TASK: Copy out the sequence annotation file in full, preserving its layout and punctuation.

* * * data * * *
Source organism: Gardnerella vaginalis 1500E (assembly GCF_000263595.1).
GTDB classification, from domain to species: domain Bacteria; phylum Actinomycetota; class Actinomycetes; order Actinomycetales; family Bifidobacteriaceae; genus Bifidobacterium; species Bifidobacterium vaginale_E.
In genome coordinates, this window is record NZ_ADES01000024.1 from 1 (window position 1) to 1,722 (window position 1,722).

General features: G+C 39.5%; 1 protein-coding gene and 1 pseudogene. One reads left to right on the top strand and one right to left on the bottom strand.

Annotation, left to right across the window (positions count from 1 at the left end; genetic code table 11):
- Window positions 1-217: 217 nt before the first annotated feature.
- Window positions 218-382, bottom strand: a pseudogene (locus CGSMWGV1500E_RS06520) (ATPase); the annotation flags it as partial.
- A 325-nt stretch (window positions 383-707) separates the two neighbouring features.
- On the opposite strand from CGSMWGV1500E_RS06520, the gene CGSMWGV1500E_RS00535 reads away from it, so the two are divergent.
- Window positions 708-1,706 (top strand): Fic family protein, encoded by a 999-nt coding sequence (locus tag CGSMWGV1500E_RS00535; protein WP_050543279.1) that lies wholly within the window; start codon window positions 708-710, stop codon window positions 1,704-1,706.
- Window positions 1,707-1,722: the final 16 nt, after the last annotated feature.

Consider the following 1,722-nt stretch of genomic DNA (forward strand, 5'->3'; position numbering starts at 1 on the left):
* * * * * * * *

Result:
Source organism: Gardnerella vaginalis 1500E (assembly GCF_000263595.1).
GTDB classification, from domain to species: domain Bacteria; phylum Actinomycetota; class Actinomycetes; order Actinomycetales; family Bifidobacteriaceae; genus Bifidobacterium; species Bifidobacterium vaginale_E.
In genome coordinates, this window is record NZ_ADES01000024.1 from 1 (window position 1) to 1,722 (window position 1,722).

General features: G+C 39.5%; 1 protein-coding gene and 1 pseudogene. One reads left to right on the top strand and one right to left on the bottom strand.

Annotation, left to right across the window (positions count from 1 at the left end; genetic code table 11):
- Window positions 1-217: 217 nt before the first annotated feature.
- Window positions 218-382, bottom strand: a pseudogene (locus CGSMWGV1500E_RS06520) (ATPase); the annotation flags it as partial.
- A 325-nt stretch (window positions 383-707) separates the two neighbouring features.
- On the opposite strand from CGSMWGV1500E_RS06520, the gene CGSMWGV1500E_RS00535 reads away from it, so the two are divergent.
- Window positions 708-1,706 (top strand): Fic family protein, encoded by a 999-nt coding sequence (locus tag CGSMWGV1500E_RS00535; protein WP_050543279.1) that lies wholly within the window; start codon window positions 708-710, stop codon window positions 1,704-1,706.
- Window positions 1,707-1,722: the final 16 nt, after the last annotated feature.

Consider the following 1,722-nt stretch of genomic DNA (forward strand, 5'->3'; position numbering starts at 1 on the left):